Interestingly, our security has always remained under threat because of the embargo imposed by our foreign patrons. Surely the external patrons are not entirely to blame if we do not agree with their agenda because they provide aid to have their agenda followed rather than our own. This has become all too obvious in the past few months. However, neither the military nor the civilian leadership has the courage to refuse foreign assistance.

What is even worse is that our ruling oligarchs tend to use rhetoric regarding the need to maintain sovereignty to muster support from the general public when they are the ones who constantly sabotage the country’s political and diplomatic independence. The elite also fail to tell the people that the country’s endemic political and financial dependence on foreign powers is due to the rulers’ personal concerns rather than national security or integrity.

It was interesting to read in Shuja Nawaz’s book Crossed Swords how Gen Ayub Khan, Pakistan’s then ambassador to the US Amjad Ali, and Governors General Iskander Mirza and Ghulam Mohammad had established independent lines of communication with the US seeking Washington’s support and friendship for personal benefits. The situation today is exactly similar. Any nation that allows foreign forces to intervene so willingly cannot produce good politics.

One of the consequences of this global system of patronage is that it creates a strong, top-down state where the elite benefit from pursuing foreign agendas at home. The state then extracts resources, develops a security framework and conducts other functions to satisfy its foreign patrons instead of pursuing policies to satisfy society.

A glance at Pakistan will prove the point. The state’s lack of capacity to reorganise relations between the centre and the federating units or amongst its various institutions is due to the fact that it has to constantly shuffle to fulfil the requirements of its patrons and its own oligarchs. For instance, the phenomenon of the ‘disappeared’ stems from the need of the ruling elite to satisfy its various external clients including the Americans, the Chinese and many more. Understandably, the state has failed to provide any satisfactory answer regarding the whereabouts of the missing people.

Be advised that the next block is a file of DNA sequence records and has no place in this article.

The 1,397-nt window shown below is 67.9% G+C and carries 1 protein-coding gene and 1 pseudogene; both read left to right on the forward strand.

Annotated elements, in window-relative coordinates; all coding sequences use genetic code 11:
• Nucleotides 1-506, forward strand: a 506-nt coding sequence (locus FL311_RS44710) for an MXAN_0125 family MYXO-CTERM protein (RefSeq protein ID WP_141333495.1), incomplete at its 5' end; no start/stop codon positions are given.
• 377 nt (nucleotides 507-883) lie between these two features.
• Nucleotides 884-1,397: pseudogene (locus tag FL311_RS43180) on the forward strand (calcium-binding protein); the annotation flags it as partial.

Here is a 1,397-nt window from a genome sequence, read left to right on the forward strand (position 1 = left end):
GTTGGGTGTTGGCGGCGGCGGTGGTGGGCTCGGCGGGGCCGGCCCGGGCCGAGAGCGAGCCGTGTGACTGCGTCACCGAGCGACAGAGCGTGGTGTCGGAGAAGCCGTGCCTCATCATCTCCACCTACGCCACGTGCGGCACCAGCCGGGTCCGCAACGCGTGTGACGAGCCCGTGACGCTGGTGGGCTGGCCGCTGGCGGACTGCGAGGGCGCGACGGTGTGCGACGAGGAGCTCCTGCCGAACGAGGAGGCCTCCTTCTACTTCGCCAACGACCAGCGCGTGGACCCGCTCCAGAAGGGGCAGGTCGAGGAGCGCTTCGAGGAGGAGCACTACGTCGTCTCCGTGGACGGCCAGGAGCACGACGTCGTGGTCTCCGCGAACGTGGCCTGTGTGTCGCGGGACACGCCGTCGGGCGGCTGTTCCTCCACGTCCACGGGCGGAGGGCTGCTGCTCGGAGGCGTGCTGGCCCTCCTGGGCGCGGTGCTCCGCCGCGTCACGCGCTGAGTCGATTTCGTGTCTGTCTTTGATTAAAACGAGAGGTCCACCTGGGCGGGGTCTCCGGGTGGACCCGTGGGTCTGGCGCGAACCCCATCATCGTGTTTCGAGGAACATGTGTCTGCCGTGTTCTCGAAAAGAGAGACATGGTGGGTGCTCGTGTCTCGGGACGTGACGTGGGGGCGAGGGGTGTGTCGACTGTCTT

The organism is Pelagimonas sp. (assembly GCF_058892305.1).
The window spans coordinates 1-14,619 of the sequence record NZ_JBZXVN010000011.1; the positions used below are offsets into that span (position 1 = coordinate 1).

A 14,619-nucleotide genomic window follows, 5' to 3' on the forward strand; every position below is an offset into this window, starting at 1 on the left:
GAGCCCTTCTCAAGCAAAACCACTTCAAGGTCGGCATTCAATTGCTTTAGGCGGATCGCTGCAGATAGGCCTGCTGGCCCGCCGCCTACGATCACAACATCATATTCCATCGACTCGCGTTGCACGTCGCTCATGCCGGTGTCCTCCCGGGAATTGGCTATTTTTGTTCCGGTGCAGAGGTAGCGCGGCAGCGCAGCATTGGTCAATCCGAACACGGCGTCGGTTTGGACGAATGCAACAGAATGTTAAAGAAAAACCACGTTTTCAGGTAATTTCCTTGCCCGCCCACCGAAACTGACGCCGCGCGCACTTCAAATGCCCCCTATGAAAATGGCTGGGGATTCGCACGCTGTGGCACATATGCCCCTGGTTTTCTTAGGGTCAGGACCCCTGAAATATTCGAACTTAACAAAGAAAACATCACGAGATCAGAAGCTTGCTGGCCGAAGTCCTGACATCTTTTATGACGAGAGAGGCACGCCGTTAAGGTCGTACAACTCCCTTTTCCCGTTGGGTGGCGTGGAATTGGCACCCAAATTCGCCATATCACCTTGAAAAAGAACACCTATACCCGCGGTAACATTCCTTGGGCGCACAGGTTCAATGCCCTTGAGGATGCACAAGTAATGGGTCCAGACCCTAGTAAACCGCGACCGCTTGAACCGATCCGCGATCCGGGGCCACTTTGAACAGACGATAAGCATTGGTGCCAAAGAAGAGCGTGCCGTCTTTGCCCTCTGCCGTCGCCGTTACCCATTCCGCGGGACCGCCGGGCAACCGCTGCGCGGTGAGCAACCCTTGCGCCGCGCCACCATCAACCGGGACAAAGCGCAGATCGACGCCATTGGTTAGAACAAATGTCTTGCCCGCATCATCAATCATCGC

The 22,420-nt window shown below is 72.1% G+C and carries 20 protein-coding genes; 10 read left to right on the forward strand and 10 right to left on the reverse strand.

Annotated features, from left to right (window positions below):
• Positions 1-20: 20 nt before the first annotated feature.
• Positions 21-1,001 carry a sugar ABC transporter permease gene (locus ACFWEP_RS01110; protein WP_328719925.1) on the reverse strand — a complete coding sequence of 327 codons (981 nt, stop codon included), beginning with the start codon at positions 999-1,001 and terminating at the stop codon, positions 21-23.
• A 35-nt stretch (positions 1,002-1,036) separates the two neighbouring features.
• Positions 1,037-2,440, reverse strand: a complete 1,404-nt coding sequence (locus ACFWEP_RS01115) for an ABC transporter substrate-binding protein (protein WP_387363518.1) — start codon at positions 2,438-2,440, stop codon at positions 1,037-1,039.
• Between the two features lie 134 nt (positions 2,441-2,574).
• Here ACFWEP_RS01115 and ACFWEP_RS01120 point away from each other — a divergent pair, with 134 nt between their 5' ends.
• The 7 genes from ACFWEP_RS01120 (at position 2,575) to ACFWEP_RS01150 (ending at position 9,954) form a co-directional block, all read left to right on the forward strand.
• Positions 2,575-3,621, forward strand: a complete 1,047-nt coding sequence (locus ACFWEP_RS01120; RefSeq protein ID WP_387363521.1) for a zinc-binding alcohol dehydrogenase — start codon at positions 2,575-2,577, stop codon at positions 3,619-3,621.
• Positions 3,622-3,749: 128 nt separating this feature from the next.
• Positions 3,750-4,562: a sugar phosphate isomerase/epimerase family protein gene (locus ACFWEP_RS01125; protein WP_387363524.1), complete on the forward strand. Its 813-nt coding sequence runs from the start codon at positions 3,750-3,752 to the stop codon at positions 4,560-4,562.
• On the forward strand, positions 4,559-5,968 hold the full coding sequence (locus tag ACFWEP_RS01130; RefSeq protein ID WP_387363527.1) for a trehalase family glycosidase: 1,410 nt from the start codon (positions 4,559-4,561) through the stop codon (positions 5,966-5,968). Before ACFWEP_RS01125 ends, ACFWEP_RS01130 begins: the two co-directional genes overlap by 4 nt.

A strong state and a weak society, which is a ramification of the above-mentioned equation, is an unhealthy combination which generates greater socio-political instability. For one, it creates a strong system of domestic patronage in which various ruling classes or groups ape the system we observe at the global level. So the political parties, civil and military bureaucracies, financial groups and even the clergy have their own independent systems of patronage which cater to the needs of the chosen few. Facilities are provided to those that support a certain group once it is in power while others are ostracised. The amount of authority or repression that is generally used under a regime also depends on a particular government’s ability to use violence and power.

This behaviour saps the people’s energy to protest. In our case, the marriage between global and domestic patronage has also killed or subdued all major sources of an alternative ideology that could arouse the people and give them hope that there is light at the end of the tunnel. So can we really blame the ordinary people for being spineless given the collusion between the international and domestic oligarchies?

The writer is an independent strategic and political analyst.


Courtesy: Daily Dawn, 8/8/2008